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By coincidence, another blogosphere friend, Jeffrey Siger, shares the Kitson’s love of Greece and by further coincidence, writes about murder as well.   He shares a blog with seven other mystery writers around the world so he was unable to suggest only one book - he says head around the world with the books of those with whom he shares the blog, Murder is Everywhere:

“If you are interested in a trip to Thailand, read Tim Hallinan; France, Cara Black; Brazil, Leighton Gage; Iceland, Yrsa Sigurdardottir; England, Dan Waddell; or South Africa, Michael Stanley,” he recommends. And if you are interested in Greece. . .

 Jeffrey Siger gave up a New York law practice to move to the island of Mykonos, Greece where he has given life to Inspector Andreas Kaldis in a series of murder mysteries set in Greece.

Afghanistan from the Armchair

TITLE: Born Under A Million Shadows (St. Martin’s Griffin, 2010)

AUTHOR: Andrea Busfield

RECOMMENDED BY: Suzi Butcher, London

Suzi said, “Sometimes books take us to places we are unlikely to be able to travel to ourselves - like Afghanistan! I especially like this novel as it is filled with gentle humour, despite the obvious tragedy of the current situation. It is the story of an Afghan boy whose mother works for three Westerners, and his perception of what they get up to is often hilarious as well as extremely moving.”

Suzi Butcher is the editor of Packabook Travel Novels a great website to both browse and buy books and a related blog that showcases novels and novel destinations. She also has a fabulous on-line book club that you can join for free!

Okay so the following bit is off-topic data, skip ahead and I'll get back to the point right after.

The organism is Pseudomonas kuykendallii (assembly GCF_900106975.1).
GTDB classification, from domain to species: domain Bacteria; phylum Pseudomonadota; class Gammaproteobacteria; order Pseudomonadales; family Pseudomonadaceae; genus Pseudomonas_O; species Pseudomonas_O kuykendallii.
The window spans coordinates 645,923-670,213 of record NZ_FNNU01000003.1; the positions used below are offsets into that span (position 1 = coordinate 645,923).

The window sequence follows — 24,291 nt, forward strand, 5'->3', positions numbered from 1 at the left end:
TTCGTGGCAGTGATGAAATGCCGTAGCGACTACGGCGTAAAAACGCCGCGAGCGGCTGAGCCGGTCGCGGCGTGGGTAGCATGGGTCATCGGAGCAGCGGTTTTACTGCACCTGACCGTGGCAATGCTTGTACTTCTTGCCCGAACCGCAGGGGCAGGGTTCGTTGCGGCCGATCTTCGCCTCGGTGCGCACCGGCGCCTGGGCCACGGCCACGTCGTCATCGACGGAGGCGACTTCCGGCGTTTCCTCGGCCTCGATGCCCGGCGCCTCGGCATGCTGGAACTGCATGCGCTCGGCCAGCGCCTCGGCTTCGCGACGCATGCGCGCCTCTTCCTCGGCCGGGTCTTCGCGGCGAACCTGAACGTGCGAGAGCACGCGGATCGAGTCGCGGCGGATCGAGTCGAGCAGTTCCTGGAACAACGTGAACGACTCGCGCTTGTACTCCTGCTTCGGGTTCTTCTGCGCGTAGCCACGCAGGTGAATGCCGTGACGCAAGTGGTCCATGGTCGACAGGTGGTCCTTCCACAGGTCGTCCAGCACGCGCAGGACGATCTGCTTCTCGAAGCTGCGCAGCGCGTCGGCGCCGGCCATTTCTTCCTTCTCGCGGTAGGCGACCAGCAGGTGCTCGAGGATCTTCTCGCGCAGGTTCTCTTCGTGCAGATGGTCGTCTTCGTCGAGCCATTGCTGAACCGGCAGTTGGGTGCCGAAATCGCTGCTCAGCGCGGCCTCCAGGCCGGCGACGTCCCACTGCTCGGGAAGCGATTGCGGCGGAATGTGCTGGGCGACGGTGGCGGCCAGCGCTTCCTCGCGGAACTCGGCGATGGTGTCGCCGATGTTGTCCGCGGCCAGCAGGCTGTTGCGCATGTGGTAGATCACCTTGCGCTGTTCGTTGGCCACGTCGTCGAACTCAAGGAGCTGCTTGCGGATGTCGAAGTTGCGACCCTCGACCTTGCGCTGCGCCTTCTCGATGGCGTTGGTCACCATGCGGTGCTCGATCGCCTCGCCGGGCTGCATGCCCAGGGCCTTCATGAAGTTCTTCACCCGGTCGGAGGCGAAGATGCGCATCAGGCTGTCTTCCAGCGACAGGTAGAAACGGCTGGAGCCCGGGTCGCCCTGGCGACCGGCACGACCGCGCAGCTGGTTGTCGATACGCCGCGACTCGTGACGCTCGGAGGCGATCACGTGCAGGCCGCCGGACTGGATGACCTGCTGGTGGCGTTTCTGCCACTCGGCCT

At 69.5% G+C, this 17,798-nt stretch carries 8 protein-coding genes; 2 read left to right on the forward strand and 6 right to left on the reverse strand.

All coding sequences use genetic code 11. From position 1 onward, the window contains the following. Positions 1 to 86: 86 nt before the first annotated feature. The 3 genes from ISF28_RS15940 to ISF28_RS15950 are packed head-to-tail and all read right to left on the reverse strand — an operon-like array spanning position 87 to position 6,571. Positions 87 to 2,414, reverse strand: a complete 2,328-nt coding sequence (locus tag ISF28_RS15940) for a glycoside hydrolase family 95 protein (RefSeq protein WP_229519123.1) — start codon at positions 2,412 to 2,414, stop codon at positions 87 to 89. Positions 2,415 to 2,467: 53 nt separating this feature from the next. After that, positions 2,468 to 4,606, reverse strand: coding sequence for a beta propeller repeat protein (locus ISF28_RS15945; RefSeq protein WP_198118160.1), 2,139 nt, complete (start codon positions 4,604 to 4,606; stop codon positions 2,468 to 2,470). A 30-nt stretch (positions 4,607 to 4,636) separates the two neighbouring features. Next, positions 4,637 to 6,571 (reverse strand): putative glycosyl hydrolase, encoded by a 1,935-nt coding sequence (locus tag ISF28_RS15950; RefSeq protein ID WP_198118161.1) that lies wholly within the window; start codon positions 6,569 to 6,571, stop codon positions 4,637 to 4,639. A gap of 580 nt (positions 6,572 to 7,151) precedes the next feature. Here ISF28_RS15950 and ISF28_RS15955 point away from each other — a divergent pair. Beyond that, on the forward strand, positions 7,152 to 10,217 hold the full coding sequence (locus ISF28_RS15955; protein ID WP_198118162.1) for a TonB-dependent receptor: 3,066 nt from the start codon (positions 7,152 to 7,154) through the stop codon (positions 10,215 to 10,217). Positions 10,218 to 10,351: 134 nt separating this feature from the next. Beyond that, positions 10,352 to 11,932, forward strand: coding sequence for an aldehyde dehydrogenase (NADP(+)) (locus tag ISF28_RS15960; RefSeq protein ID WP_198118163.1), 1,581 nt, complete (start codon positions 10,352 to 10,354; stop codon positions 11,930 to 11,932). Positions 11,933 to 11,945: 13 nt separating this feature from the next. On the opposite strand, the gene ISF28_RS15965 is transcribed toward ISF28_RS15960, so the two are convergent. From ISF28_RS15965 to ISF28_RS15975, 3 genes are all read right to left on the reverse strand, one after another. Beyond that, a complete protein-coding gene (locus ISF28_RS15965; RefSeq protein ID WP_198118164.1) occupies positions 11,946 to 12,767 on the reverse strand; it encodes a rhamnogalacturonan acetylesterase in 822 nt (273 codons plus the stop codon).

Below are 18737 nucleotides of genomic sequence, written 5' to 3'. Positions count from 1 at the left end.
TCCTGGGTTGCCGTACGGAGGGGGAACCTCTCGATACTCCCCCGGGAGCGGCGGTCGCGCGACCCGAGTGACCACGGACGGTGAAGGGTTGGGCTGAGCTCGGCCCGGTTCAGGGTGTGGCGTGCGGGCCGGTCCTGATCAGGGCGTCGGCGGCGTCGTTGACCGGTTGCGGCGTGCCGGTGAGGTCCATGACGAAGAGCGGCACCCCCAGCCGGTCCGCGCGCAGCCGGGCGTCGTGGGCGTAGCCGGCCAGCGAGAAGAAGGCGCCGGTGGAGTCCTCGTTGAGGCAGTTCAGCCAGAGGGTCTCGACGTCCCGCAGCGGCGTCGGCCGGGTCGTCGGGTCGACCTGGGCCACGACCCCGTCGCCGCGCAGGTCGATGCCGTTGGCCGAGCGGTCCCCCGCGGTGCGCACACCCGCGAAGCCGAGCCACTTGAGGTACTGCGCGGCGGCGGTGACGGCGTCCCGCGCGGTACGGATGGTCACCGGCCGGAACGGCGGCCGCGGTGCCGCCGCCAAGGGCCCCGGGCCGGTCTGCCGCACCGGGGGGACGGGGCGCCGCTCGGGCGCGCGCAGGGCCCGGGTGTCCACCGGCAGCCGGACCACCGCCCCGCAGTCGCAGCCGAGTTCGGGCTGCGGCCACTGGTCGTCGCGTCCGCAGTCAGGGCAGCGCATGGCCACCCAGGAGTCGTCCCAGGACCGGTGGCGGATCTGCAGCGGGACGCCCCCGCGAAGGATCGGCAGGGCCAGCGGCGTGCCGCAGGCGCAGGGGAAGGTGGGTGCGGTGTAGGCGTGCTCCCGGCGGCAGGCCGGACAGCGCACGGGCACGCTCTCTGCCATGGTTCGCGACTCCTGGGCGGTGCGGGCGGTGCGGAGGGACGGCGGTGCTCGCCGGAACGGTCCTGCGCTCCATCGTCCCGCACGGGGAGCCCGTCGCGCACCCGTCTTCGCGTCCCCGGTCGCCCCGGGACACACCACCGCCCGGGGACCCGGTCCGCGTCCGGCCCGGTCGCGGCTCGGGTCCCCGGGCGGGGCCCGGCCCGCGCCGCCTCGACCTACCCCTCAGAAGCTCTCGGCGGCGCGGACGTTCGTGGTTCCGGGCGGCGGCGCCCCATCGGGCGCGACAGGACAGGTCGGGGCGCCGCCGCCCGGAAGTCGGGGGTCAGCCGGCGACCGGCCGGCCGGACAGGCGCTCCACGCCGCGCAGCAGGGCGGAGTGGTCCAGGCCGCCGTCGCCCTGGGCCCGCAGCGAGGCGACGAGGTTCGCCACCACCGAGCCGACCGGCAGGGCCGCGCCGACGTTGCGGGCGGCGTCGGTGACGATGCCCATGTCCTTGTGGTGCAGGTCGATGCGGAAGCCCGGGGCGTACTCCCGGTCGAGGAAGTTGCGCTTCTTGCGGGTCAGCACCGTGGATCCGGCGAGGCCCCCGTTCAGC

And Just One More. . .

By now your armchair suitcase should be full, but if not, let us add a final recommendation:

0911800-R1-007-2TITLE:  Book Lust To Go Recommended Reading for Travelers, Vagabonds and Dreamers. (Sasquatch Books, 2010)

AUTHOR: Nancy Pearl

Nancy Pearl was the librarian at Seattle’s Public Library; famous for her love of books and reading. She gave rise to the program, “If All Seattle Read the Same Book” which caught on in cities throughout the United States.

Since her retirement from that post, she continues to do what she did best as a librarian – find great reads and  recommend them. She has three “Book Lust” titles to her credit, but this one is perfect for armchair travelers.  And don’t get me wrong, this isn’t a list of books, it is a book about books from A – Z; beginning with A is for Adventure and ending with Zipping through Zimbabwe – a great read on its own.

Note:  I’ve added links on the titles which will take you to Amazon for each of the books recommended. There you'll find more description and reviews. If you purchase from one of these links we make a few cents, but that isn't our intent.  This post is meant to provide new armchair itineraries. Thanks to those who contributed suggestions - may you all have safe and satisfying journeys in 2012.

YOUR TURN! What armchair itinerary do you want to add to this list?